We haven’t mentioned the Symposium (from the Greek – a Drinking Party) at Ryerson University. Billed as The Ryerson Symposium – Innovation in Legal Education: Ideas for the 21st Century, it was held on Tuesday, November 25th.
On the heels of reports published by two separate task forces examining aspects of legal education in Canada, expert panels examined key issues:
How will Canadian law schools shape society in the next century?
What are the latest developments in the licensing and accreditation of law schools and will it impact legal education?
Can new legal education models unleash innovation and increase accessibility?
Is flexibility the way of the future?
What can we learn from experiences and practices south of the border?
The discussion was sometimes heated. One is struck by the fact that virtually the same discussion could have taken place a decade ago, or even two decades ago (see the Report of the Consultative Group on Research and Education in Law, mandated by Canada’s Social Science and Humanities Research Council, Law and Learning / Le droit et le savoir).
The speakers were
Harry Arthurs, Osgoode Hall Law School
The Honorable Michael Bryant, Minister of Economic Development
David Chavkin, American University, Washington, D.C.
Kirby Chown, Ontario Regional Managing Partner of McCarthy Tétrault
Ronit Dinovitzer, University of Toronto
Douglas Ferguson, University of Western Ontario
Ian Holloway, Dean of Law, University of Western Ontario
John Hunter, Chair, Federation of Law Societies Task Force on the Canadian Common Law Degree
Vern Krishna, Chair, Law Society of Upper Canada Licensing and Accreditation Task Force
David Lepofsky, Ministry of the Attorney General
Carissima Mathen, Associate Professor, University of New Brunswick Law School
Roy McMurtry Former Chief Justice of Ontario and Counsel, Gowlings
Diana Miles, Director of Professional Development and Competence at The Law Society of Upper Canada
Patrick Monahan, Dean, Osgoode Hall Law School
Mayo Moran, Dean of Law, University of Toronto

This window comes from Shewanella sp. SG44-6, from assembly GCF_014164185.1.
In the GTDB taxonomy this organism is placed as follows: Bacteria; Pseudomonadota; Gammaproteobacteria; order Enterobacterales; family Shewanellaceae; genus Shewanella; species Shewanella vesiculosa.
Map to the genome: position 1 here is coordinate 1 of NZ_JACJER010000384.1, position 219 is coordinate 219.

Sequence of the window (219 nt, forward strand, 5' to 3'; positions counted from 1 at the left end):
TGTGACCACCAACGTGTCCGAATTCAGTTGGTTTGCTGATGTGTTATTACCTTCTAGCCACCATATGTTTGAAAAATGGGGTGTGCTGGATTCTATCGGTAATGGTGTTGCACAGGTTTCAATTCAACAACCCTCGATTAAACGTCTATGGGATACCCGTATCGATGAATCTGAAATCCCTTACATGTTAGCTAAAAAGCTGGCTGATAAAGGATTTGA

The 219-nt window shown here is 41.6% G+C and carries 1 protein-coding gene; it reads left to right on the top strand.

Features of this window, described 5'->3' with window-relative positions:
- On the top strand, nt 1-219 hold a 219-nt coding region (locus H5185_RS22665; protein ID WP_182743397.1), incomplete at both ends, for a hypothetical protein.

Annie Rochette, Département des sciences juridiques, Université du Québec à Montréal
Lorne Sossin, Academic Director, Centre for the Legal Profession, University of Toronto
Justice Michael Tulloch, Ontario Superior Court of Justice
Kinvin Wroth, Vermont Law School
Ryerson University is keenly interested in investigating innovative approaches to legal education for its existing and prospective law-based courses. To this end, Ryerson University held a one day Symposium on innovative approaches to legal education, bringing together a cross section of leading thinkers, practitioners, academics, and other interested persons, to discuss the latest developments in this area. A focus of attention at the Symposium wase on flexible legal education. Part of the rationale for the Symposium was to analyze what we know concerning the barriers to attracting non-traditional students who would benefit from such flexible legal education, and to make the case for further scholarly work in this area.
Here are the links to the background documents for the Symposium
Law Society of Upper Canada Licensing and Accreditation Task Force Consultation Report, January 2008
Law Society of Upper Canada Licensing and Accreditation Task Force Report to Convocation, September 2008
Federation of Law Societies of Canada Task Force on the Canadian Common Law Degree Consultation Paper, September 2008
Response to the Consultation Paper of the Task Force on the Canadian Common Law Degree, by Prof. H.W. Arthurs, 2008
The Carnegie Foundation Report on Educating Lawyers – Executive Summary, 2007
Study of Accessibility to Ontario Law Schools – Executive Summary, 2004
Counting Outsiders: A Critical Exploration of Outsider Course Enrollment in Canadian Legal Education, 2007
The Career Trajectories of Urban Law Graduates by Ronit Dinovitzer, Department of Sociology, University of Toronto
Canadian Association of Law Teachers Annual Meeting, The Geographies of Legal Education: Policy, Practice and Theory; May 25-27, 2009, Carleton University, Ottawa, Ontario Canada